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Eric Lomax was one of thousands of Allied prisoners of war forced to work on the construction of the Thai/Burma railway during WW2. His experiences, after the secret radio he built to bring news and hope to his colleagues was discovered, left him traumatised and shut off from the world. Years later, he met Patti, a beautiful woman, on a train and fell in love. Patti was determined to rid Eric of his demons. Discovering that the young Japanese officer who haunted her husband was still alive, she faced a terrible decision. Should Eric be given a chance to confront his tormentor? Would she stand by him, whatever he did?Written by
The real-life Patti Lomax attended the film's world premiere at the Toronto Film Festival in 2013. She received a standing ovation upon the screening of the film. She also attended 20. Sarajevo Film Festival in Bosnia and received a standing ovation. See more »
When Eric and Patti first meet on the train, Eric eats his homemade lunch and drinks from his thermos cup. When he exits the train he leaves the thermos on the table. See more »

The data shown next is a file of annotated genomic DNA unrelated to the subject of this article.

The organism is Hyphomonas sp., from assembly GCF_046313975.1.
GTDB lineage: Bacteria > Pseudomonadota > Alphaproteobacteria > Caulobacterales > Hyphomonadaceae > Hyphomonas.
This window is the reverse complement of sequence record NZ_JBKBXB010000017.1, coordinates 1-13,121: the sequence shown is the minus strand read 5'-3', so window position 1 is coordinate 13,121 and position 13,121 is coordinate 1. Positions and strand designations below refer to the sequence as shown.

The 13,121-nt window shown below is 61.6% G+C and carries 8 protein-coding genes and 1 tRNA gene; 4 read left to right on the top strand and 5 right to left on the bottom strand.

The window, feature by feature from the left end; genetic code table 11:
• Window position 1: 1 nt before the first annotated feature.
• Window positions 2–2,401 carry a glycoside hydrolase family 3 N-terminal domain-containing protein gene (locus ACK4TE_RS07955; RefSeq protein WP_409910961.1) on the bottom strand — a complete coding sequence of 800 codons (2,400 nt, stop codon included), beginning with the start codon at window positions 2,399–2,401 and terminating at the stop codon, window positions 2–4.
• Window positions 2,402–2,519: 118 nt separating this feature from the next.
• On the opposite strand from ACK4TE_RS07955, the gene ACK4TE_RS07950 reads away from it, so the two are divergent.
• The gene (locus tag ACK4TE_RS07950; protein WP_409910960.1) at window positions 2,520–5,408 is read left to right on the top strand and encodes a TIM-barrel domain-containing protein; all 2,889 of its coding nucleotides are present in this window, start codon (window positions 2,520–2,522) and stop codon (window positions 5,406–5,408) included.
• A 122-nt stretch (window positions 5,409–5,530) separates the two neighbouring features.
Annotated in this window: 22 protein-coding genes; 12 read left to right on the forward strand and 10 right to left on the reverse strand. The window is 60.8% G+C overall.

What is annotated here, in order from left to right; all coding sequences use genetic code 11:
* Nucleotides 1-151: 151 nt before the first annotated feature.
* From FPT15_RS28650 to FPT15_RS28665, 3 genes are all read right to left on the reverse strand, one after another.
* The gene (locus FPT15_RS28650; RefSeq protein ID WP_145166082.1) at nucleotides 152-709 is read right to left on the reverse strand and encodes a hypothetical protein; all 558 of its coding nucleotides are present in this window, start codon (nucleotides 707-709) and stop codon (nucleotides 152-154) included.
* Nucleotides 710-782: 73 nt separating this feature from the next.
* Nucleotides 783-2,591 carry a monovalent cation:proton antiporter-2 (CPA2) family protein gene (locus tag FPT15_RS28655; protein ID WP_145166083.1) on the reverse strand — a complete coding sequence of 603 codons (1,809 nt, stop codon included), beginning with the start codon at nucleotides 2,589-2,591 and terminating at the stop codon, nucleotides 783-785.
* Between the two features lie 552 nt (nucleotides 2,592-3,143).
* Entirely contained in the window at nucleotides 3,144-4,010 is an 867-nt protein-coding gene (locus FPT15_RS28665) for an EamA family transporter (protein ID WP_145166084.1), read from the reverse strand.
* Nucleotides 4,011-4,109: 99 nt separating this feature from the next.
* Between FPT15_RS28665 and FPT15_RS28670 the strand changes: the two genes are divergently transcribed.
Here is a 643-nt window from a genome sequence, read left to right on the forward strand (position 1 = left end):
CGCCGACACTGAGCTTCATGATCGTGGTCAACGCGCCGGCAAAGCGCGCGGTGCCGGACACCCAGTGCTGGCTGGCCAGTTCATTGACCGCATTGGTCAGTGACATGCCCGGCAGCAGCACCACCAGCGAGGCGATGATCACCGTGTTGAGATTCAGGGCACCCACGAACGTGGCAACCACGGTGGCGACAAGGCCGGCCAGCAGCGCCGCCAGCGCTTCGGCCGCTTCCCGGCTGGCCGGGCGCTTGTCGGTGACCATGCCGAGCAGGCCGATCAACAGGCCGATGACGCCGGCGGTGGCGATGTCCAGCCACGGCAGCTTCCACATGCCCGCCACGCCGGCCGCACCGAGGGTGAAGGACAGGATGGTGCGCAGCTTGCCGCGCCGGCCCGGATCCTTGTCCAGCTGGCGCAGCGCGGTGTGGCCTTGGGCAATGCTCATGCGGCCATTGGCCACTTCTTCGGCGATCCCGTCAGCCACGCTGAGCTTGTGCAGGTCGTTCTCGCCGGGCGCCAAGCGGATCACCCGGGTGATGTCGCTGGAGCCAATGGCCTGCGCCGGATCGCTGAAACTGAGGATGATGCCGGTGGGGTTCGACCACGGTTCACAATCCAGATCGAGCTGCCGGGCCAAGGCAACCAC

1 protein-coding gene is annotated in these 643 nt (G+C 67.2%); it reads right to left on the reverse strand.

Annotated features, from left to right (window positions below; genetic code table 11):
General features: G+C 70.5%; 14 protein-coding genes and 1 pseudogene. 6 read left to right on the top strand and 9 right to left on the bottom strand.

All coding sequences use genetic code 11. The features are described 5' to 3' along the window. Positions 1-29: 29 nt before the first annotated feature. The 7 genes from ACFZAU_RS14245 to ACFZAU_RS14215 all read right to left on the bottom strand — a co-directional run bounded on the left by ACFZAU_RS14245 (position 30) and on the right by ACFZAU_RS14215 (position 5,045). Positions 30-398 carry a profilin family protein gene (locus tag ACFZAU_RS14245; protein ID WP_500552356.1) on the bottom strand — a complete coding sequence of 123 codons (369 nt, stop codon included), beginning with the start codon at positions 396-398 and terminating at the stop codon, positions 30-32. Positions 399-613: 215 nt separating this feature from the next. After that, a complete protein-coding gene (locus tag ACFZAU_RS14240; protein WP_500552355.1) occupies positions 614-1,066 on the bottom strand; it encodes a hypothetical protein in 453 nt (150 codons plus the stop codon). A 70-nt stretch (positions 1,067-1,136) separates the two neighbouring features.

At the beginning of time, the clock struck one. A drop of dew, and the clock struck two. From the dew grew a tree, and the clock struck three. Then the tree made a door, and the clock struck four. Then man came alive, And the clock struck five. Count not, waste not, the hours of the clock. Behold I stand at the door and knock.
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This is arguably one of the best WW2 films I have ever seen. There aren't many films that tell the story of the situation outside of Europe and this tells it brilliantly. Collin Firth portrays the emotional struggle of a man plagued by the war extremely well, and I was gripped from start to finish. I've been to Thailand and this was possibly why I was so affected by the film, but I thought it was extremely touching and thought provoking. The story affected me to the point of tears (as no other film has ever done). There is so much depth and beauty to the film and characters and I think it's a shame it hasn't been rated higher.
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